Boosting Research With a Down Syndrome BiobankBoosting Research With a Down Syndrome Biobank https://pediatricsnationwide.org/wp-content/themes/corpus/images/empty/thumbnail.jpg 150 150 Abbie Roth Abbie Roth https://pediatricsnationwide.org/wp-content/uploads/2021/02/062019ds5821_abbie-profile-new.jpg
- December 15, 2015
- Abbie Roth
A new biobank for Down syndrome blood samples will enable clinical and translational researchers everywhere to shed light on conditions related to Down syndrome, including Alzheimer’s disease.
Certain conditions such as congenital heart disease, childhood leukemia and epilepsy are more common in patients with Down syndrome than in the general population. Other conditions, including solid mass tumors such as breast cancer and prostate cancer, high cholesterol and atherosclerosis are less common. Studying these conditions in the context of Down syndrome genomics will have implications for everyone.
A new biobank, the first in the nation dedicated to Down syndrome, at Nationwide Children’s Hospital will create the opportunity to advance translational and genomic research not only in Down syndrome but also in related conditions.
Perhaps one of the most intriguing comorbidities in patients with Down syndrome is Alzheimer’s disease. The chromosome that is duplicated in people with Down syndrome — chromosome 21 — is also the chromosome that houses the gene for amyloid precursor protein (APP), which is implicated in Alzheimer’s disease.
According to the Alzheimer’s Association, autopsy studies show that by age 40, nearly 100 percent of people with Down syndrome have Alzheimer’s pathology. However, 20 to 25 percent will not go on to develop Alzheimer’s disease.
“Why some people with Down syndrome have Alzheimer’s pathology — brain plaques and tangles and abnormal proteins — but don’t develop the disease has been very difficult to study to date,” says Lito Ramirez, founder of DownSyndrome Achieves, the organization partnering with Nationwide Children’s Hospital to establish the biobank, and proud parent of a son with Down syndrome. “But with a biobank of Down syndrome blood samples, scientists doing Alzheimer’s research will have better opportunities to answer this question.”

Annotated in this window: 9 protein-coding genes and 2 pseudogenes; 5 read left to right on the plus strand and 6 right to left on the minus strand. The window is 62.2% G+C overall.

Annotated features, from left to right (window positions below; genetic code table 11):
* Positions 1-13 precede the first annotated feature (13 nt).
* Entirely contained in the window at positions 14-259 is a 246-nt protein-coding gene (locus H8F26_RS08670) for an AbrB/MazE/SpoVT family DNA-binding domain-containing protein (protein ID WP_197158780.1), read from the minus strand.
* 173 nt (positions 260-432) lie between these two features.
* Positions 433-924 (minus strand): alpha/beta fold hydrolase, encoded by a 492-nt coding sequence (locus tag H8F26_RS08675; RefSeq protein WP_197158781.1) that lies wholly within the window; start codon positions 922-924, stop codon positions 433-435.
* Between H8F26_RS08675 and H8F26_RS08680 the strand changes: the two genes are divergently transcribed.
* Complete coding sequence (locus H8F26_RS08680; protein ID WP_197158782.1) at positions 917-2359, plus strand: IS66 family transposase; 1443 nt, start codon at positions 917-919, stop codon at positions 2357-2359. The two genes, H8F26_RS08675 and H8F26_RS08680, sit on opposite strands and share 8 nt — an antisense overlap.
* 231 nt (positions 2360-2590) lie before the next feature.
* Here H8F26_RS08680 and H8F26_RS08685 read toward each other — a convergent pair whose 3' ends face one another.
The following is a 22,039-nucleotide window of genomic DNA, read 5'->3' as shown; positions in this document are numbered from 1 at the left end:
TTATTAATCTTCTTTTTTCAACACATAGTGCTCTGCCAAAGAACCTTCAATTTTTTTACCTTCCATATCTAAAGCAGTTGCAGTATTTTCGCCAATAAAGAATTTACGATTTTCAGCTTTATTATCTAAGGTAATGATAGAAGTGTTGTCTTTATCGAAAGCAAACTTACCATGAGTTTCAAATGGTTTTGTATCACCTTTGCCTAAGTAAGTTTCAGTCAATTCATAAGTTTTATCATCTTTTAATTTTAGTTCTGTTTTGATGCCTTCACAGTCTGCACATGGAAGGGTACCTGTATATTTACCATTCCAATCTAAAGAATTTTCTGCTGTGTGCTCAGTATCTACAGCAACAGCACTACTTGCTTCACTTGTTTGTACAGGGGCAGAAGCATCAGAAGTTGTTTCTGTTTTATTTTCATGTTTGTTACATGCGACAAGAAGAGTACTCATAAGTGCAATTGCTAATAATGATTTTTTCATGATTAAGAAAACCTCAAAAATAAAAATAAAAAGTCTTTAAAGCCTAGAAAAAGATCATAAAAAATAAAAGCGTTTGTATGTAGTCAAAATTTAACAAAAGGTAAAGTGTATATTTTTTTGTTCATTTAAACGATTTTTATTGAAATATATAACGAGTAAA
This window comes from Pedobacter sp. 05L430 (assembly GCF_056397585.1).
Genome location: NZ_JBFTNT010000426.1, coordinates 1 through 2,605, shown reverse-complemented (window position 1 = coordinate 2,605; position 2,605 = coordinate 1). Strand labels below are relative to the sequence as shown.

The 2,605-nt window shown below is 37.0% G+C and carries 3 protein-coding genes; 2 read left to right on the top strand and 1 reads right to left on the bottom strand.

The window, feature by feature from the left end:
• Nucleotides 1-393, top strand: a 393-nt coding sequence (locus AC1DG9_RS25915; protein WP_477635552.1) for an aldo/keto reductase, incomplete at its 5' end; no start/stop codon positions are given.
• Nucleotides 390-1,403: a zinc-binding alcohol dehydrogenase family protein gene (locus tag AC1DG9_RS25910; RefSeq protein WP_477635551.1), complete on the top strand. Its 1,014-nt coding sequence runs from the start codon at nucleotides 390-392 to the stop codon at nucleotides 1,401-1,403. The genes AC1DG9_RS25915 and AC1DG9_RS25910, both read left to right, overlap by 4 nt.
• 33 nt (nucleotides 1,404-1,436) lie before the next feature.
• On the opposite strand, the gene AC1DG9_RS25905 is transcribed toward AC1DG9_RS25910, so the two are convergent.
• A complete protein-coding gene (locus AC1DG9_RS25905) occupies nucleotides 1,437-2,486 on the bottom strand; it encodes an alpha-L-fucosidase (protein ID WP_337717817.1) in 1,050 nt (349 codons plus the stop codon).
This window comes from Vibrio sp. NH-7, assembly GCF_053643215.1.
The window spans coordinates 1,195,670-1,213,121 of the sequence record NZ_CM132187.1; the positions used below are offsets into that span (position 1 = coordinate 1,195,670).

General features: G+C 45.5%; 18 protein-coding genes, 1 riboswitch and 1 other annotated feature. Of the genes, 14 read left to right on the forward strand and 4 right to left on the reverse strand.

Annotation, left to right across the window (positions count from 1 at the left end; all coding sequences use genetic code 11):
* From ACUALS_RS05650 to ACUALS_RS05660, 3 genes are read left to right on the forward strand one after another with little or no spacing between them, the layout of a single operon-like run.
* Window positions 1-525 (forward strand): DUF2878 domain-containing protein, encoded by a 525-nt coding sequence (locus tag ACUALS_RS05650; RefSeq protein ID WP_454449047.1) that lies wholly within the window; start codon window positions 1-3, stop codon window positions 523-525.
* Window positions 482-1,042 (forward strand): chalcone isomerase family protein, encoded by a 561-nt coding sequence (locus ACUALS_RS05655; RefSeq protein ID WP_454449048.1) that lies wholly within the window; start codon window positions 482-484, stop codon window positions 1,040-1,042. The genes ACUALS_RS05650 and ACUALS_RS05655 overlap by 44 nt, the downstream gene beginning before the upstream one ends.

According to Ramirez, a biobank dedicated to Down syndrome has been a long time coming.
“Biobanks have been around since the 1990s,” says Ramirez. “Nearly every research category except Down syndrome has had a centralized biobank. Now, we are able to support researchers by providing a national, centralized repository of Down syndrome samples.”
“Although Down syndrome affects approximately 250,000 Americans, it is one of the least funded research areas at the National Institutes of Health. It ranks in the bottom 20 percent of funding categories — much lower than cystic fibrosis, cancer and other genetic disorders,” continues Ramirez.
Initially, the biobank will store blood samples from Nationwide Children’s. “We are looking to partner with more institutions in the near future,” says Daniel Coury, MD, chief of Developmental/Behavioral Pediatrics at Nationwide Children’s.
At Mass General Hospital Down Syndrome Program, translational and clinical researchers are investigating several conditions that accompany Down syndrome, including obstructive sleep apnea, thyroid disease and celiac disease.
“A biobank provides researchers with the potential to unlock some of the mysteries associated with Down syndrome,” says Brian Skotko, MD, MPP, a medical geneticist at MassGeneral Hospital for Children and director of the Down Syndrome Program. “Currently, researchers do not have readily available and curated blood and tissue samples to advance our understandings of the conditions that co-occur with Down syndrome. I am excited that the Down syndrome community will have this national resource, which is long overdue.”
The biobank will be housed in the Nationwide Children’s Biopathology Center (BPC), which also houses the biobank for the Children’s Oncology Group, the Cystic Fibrosis Therapeutics Development Network and the Nephrotic Syndrome Study Network, among others.
“This is a prime example of how we are using our expertise in biobanking to help researchers everywhere do clinical and translational research,” says Dr. Coury.
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